AISLE SAY Florida

SECOND SAMUEL

by Pamela Parker
Directed by Murray Chase
Venice Theatre
140 W. Tampa Ave., Venice, 941-488-1115
April 30 to May 19, 2013-05-06

Reviewed by Marie J. Kilker

To many it would be pure corn pone, but in a city with one of the oldest populations in the U.S., “Second Samuel“ is tasty treacle of a story. By gosh, it’s even got a narrator—Hunter Cross doing one heck of a job as B Flat, a bit slow unless you’d cotton to Marcela’s notion he’s a REtard. Anyways,  the story’s most about how the town (raised up on a different one way back named only Samuel) was pretty much stuck after World War II with people “thinkin‘ different“ from most in Georgia.  Like they voted for Give-Em-Hell-Harry Truman cuz he was jest like them—small businessman, more southern than not, saying his mind. It’s  most often quiet (at night you can hear the traffic light near the drugstore change colors) except now that Miss Gertrude died. She’s the one who gave piano lessons (from the house centered between Omaha’s  beauty shop and the menfolks‘ Bar and Bait shop) and cared for B Flat and touched jest about every other body. They sure can’t say too much nice about her.

But it’s putting in the revered cemetery Miss Gertrude’s body that darn near splits B Flat, his NEgra buddy U.S. (super sweet, sensible guy Carroll Hunter), and good ole Doc (really good old Jim Lovett) from the other townsfolk.  What a to-do over what to do, ‘cause an awful hitch happened down to Neil Kasanofsky-as-owner June’s funeral parlor. Sure as shooting Douglas Snure’s contrary Mr. Mozel’s dying to git ridda anyone different, certainly B Flat, U.S. , and if Miss Gertrude wasn’t downright part and parcel from and of Second Samuel—well, her too. Good thing a sensible guy like bar owner Frisky (likeable Mike Gilbert) is gonna clear things up, specially after B Flat, no less, gives a grand spiel about what some’d call tolerance vs. prejudice.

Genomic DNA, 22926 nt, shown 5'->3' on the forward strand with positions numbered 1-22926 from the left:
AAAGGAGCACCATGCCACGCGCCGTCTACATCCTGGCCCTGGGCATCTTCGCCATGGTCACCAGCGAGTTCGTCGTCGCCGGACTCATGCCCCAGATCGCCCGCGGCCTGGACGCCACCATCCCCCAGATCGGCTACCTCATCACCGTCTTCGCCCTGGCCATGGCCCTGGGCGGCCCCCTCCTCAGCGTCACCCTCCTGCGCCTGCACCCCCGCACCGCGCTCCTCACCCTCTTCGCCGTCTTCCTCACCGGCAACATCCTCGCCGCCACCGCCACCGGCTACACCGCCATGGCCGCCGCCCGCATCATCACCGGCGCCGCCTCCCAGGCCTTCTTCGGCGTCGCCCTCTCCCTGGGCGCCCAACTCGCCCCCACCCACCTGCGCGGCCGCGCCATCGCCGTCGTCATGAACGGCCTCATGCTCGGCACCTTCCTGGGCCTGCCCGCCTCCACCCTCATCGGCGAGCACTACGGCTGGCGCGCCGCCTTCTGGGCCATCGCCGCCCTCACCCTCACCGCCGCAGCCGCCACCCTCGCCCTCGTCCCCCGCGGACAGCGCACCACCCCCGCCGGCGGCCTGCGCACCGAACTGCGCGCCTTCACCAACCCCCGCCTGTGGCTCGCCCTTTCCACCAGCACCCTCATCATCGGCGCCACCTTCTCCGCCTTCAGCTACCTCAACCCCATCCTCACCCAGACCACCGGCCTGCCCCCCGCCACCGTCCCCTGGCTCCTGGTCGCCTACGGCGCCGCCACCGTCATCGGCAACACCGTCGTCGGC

Well, with all such grand characters (additionally Laurie Colton’s particular Jimmy  DeeAnne, Allan Kollar or on some days Murray Chase’s big man Mansel, Arianna DeCecco or Kenzie Balliet’s young hairdresser Ruby, Lori Chase’s super Omaha—from a family that named everyone fer cities and states, and Nancy Denton’s Marcella who sings), there’s gotta be a return to talk of what food to bring following the funeral. Everything’s lit so nice and sunny by Christopher A.D.Parrish, who knows too how to switch scenes from the salon to the saloon.  Everyone’s dressed casual or spiffy as need be, due to Francine Smetts‘ clothes designs. Everything on stage works together in Donna Buckalter’s scenery, like every last actor does, owing to Murray Chase’s Direction. Sandra Henderson stage-manages the whole thing, even Dorian Boyd’s sound with Michelle Kasanofsky’s arranged music.  Alison Prouty’s musical accompaniment would have warmed the cockles of Miss Gertrude’s heart.  The whole bunch of characters hum on her ole front porch at the end, that takes all of an hour and thirty-five minutes, even allowing ten out between acts. And not an audience-unappreciated minute in the lot.

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